In any case, environmentally sensible ways of building have taken hold all around the country. Basic adherence to LEED principles (Leadership in Energy and Environmental Design), retention of as many trees as possible and, in this case, using pervious surfaces and underground parking with tandem spaces are aspects of site-design that should be encouraged and rewarded among all builders. We can’t afford anything less.

The Planning Board will hold a public hearing on the church’s plan for subdivision of their present property on April 16 at 7.30 p.m., at the Township Municipal Complex, 400 Witherspoon Street. Concerned Princetonians, please attend.

Jane Buttars
Dodds Lane

School Budget Approval Urged to Keep Princeton Schools Among Nation’s Best

To the Editor:

I am writing to ask Borough residents to please vote “Yes” on the school budget. This has been a difficult year. Everyone has lost something while some have lost everything.

The school budget was crafted with this reality in mind. The operating budget will increase only 1.68 percent. Again this year, the negligible 0.4 percent increase in the Township tax rate and the sizable 3.9 percent increase in the Borough’s is due to the state formula that apportions school budget share in regional districts according to relative assessed property valuations. Based on this year’s valuations and school spending alone, the Borough’s school tax rate would have increased $0.03, or 1.5 percent, while the Township’s would have risen $0.026, also 1.5 percent.

Sixty percent of the Borough increase is because of real estate values, not the school budget. It is like a pendulum, going back and forth. Over the past six years, the pendulum has swung in favor of the Township for three and the Borough for three. This is another good argument in favor of municipal consolidation.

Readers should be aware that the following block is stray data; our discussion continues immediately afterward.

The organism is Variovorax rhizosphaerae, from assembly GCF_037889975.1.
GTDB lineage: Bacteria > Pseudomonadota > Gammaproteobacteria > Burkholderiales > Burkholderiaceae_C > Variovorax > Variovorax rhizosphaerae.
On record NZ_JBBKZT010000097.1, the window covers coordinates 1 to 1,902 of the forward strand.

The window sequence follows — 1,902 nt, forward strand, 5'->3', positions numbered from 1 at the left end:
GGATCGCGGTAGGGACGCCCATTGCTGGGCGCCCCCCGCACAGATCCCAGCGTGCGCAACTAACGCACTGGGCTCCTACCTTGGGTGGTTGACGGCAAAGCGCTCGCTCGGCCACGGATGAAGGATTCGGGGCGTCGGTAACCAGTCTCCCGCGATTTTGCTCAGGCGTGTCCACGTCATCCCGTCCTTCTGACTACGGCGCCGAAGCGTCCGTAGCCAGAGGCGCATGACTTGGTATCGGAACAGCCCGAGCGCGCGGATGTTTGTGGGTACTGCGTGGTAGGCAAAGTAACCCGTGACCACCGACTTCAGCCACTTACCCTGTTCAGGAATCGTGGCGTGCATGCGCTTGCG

Prior budgets have already resulted in educational sacrifices. In a globalizing world, where billions speak multiple languages, Princeton dropped German when Chinese was added to the curriculum. Certain electives, while still offered, are not offered as frequently in order to save money. One year, in an economy move, the district hired only younger teachers rather than more expensive, experienced staff. Class sizes are creeping up.

With the school year more than half over, the economic crisis prompted the state, for the first time, to cut $250,000 of aid to the district during the current calendar year. Luckily, prudent fiscal management enabled the district to cover this unanticipated shortfall, although it will impact tax relief for next year. 

Every contemplated solution to the current economic difficulties requires high quality public education. To those who have supported previous budgets I say thank you. Your past sacrifices are the reason Princeton has one of the best public school systems in the country.

JOSHUA LEINSDORF
Forester Drive

Community Park Parents Urge Election of Rebecca Cox to Board of Education

To the Editor:

As Community Park parents, we are writing this letter to urge Princeton Borough voters to reelect Rebecca Cox to the Princeton Regional Board of Education on April 21. As vice president of the board, Ms. Cox is a responsible steward of our tax dollars and has worked tirelessly to maintain the quality of the schools. During her term on the board, she helped negotiate two union contracts to cut personnel expenses and restructured the Pre-K program to better serve the needs of our community’s most vulnerable children. She has been on the finance, personnel, and curriculum committees.